On July 15, 1799, during Napoleon Bonaparte’s military campaign in Egypt, a French soldier stumbled across a huge black stone with ancient writing near the town of Rosetta, about 35 miles east of Alexandria. Made of black basalt with the writing of an ancient decree in three different languages, the Rosetta Stone has changed our understanding of the past.
The Rosetta Stone itself dates back to 196 BCE and bears inscriptions in three scripts: hieroglyphic, demotic, and Greek. At the time of its creation, Egypt was under the rule of the Ptolemaic dynasty, and the stone was commissioned to honor King Ptolemy V. Each script on the stone contained the same message, which essentially served as a decree from the priests of Egypt affirming their loyalty to the king.
For centuries, hieroglyphs had been an enigma to scholars, and the Rosetta Stone presented a remarkable opportunity for decipherment. That’s where the importance of the Rosetta Stone comes in. The British Museum, where the Rosetta Stone is on display, explains: “Soon after the end of the 4th century AD, when hieroglyphs had gone out of use, the knowledge of how to read and write them disappeared. In the early years of the 19th century, scholars were able to use the Greek inscription on this stone as the key to decipher them. Thomas Young(Opens in new window) (1773–1829), an English physicist, was one of the first to show that some of the hieroglyphs on the Rosetta Stone wrote the sounds of a royal name, that of Ptolemy.
The French scholar Jean-François Champollion(Opens in new window) (1790–1832) then realised that hieroglyphs recorded the sound of the Egyptian language. This laid the foundations of our knowledge of ancient Egyptian language and culture. Champollion made a crucial step in understanding ancient Egyptian writing when he identified the hieroglyphs that were used to write the names of non-Egyptian rulers. He announced his discovery, which had been based on analysis of the Rosetta Stone and other texts, in a paper at the Academie des Inscriptions et Belles Lettres(Opens in new window) at Paris on Friday September 27 1822. The audience included his English rival Thomas Young, who was also trying to decipher Egyptian hieroglyphs.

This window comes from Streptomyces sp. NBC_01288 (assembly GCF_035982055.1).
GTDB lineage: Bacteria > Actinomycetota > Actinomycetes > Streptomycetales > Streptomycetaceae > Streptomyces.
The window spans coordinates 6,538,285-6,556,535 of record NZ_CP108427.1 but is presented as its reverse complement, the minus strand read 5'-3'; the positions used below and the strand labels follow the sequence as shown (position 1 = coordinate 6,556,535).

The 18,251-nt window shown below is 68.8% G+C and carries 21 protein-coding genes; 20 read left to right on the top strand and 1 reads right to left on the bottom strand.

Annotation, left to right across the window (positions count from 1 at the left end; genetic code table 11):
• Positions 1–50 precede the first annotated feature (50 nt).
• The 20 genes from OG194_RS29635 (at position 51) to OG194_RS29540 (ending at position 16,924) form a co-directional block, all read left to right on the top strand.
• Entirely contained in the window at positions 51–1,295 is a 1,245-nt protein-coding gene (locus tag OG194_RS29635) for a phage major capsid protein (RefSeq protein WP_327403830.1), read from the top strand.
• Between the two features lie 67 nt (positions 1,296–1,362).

Champollion inscribed this copy of the published paper (see image ‘Tableau de Signes Phonétiques’) with alphabetic hieroglyphs meaning ‘à mon ami Dubois’ (‘to my friend Dubois’). Champollion then made a second crucial breakthrough, realising that the alphabetic signs were used not only for foreign names, but also for Egyptian names. Together with his knowledge of the Coptic language(Opens in new window), which derived from ancient Egyptian, this allowed him to begin reading hieroglyphic inscriptions fully.”
The decipherment of the Rosetta Stone and the subsequent decipherment of other Egyptian texts sparked an Egyptomania in the 19th century, with scholars and adventurers flocking to Egypt in search of further knowledge. The stone itself became an iconic symbol of the fascination with ancient Egypt and its mysterious hieroglyphs.
Today, the Rosetta Stone holds great significance as a testament to human curiosity and the power of decipherment. It is displayed in the British Museum in London, where it continues to inspire visitors and researchers alike. The stone’s legacy goes far beyond its physical form, as it represents a crucial milestone in the understanding of ancient civilizations and the importance of preserving and decoding their written records.